We’re thrilled to announce the opening of our latest store tomorrow: Williams-Sonoma Minnetonka! Beginning tomorrow, in honor of the opening, we’ll be hosting a weekend full of exclusive cooking classes and events. On Saturday, July 30 at 11 a.m., learn how to Instagram like a food blogger from one of the best. One of our favorite Minneapolitans, Melissa Coleman of food blog The Fauxmartha, will be demonstrating her recipe for a regional favorite, Swedish pancakes, as well as her tips for photographing them. For those of you who can’t make it, we’re sharing a few of her photography tips below.
Melissa loves the simplicity and ease of shooting on a phone, but acknowledges that getting it just right takes a lot of practice. “Commit to a space, a time of day, a handful of props, and an editing app in order to understand how everything works together,” she tells us, adding, “Slowly but surely, you’ll be able to refine your process to make it both fun and efficient.”
The Fauxmartha’s Guide to Instagramming Like a Food Blogger
- Pick a spot in your space with the best natural light. Get to know the light in that area. Shoot in the morning, early afternoon, and late afternoon. Notice how the shadows change. How the color of the food changes. How the mood changes. I shoot in my entryway next to two windows on a stool with a white desktop on top from IKEA. Morning to very early afternoon gives me the best light for the diffused, bright white light I’m looking for.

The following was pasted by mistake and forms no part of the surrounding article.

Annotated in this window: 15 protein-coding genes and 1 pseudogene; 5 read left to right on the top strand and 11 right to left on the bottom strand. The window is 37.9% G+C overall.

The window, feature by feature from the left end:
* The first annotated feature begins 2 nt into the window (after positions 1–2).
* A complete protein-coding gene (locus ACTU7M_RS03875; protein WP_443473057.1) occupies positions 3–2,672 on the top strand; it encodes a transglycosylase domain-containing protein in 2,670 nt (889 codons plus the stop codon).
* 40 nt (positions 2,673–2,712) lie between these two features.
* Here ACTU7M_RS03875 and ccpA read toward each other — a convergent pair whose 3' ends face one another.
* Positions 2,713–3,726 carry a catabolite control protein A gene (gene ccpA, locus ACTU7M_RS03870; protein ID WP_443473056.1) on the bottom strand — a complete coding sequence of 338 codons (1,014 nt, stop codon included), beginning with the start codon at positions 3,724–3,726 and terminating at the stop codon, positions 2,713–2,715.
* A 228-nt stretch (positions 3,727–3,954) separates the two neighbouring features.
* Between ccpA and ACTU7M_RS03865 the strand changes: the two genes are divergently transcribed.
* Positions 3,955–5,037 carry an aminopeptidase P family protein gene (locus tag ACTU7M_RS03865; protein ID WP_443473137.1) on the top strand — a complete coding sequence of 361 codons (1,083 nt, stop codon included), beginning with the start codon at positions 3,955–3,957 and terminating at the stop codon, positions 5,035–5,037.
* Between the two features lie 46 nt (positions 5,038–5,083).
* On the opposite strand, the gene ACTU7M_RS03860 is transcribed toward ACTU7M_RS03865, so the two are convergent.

- Limit your props until you get to know the light well. Light is supreme. Then introduce new variables like plates, linens, utensils, etc. When you’re developing your style, I think it’s important to try on a lot of different props to see where you land. My style is pretty minimal, so naturally I limit the number of props. I typically grab for enamel plates and matte gold utensils every time. Neither reflect a lot of light which draws more attention to the food. That’s where I like to focus all of my attention.
- When working with food, you have to work fast to catch the food when it’s most alive. Greens will wilt. Cheese will congeal. Begin thinking about composition before you actually compose the shot. Sometimes I roughly compose the shot before I actually plate the food.
- Use the screen on your phone as a viewfinder to arrange a composition. What you see live can look completely different on a screen. Grab a shot and take a look at the details. Adjust food/composition as necessary.
- Bring your images into an editing app to make minor changes. Time to edit. Download an app and get to know it. There will be a learning curve. Over time, you’ll find yourself using certain editing functions. There’s no need to use every editing function an app offers. In general, I recommend making a lot of minor adjustments as opposed a couple drastic adjustments. I edit first in Snapseed. This app gives me the most control over editing different aspects of the image. Once I correct the color, I bring the image into Afterlight. I edit a touch more and apply a 30 percent filter on the image. I use the same filter every time to create consistency in my feed. On occasion, when I pull the image into Instagram to upload, I make a couple additional tiny adjustments before pressing publish.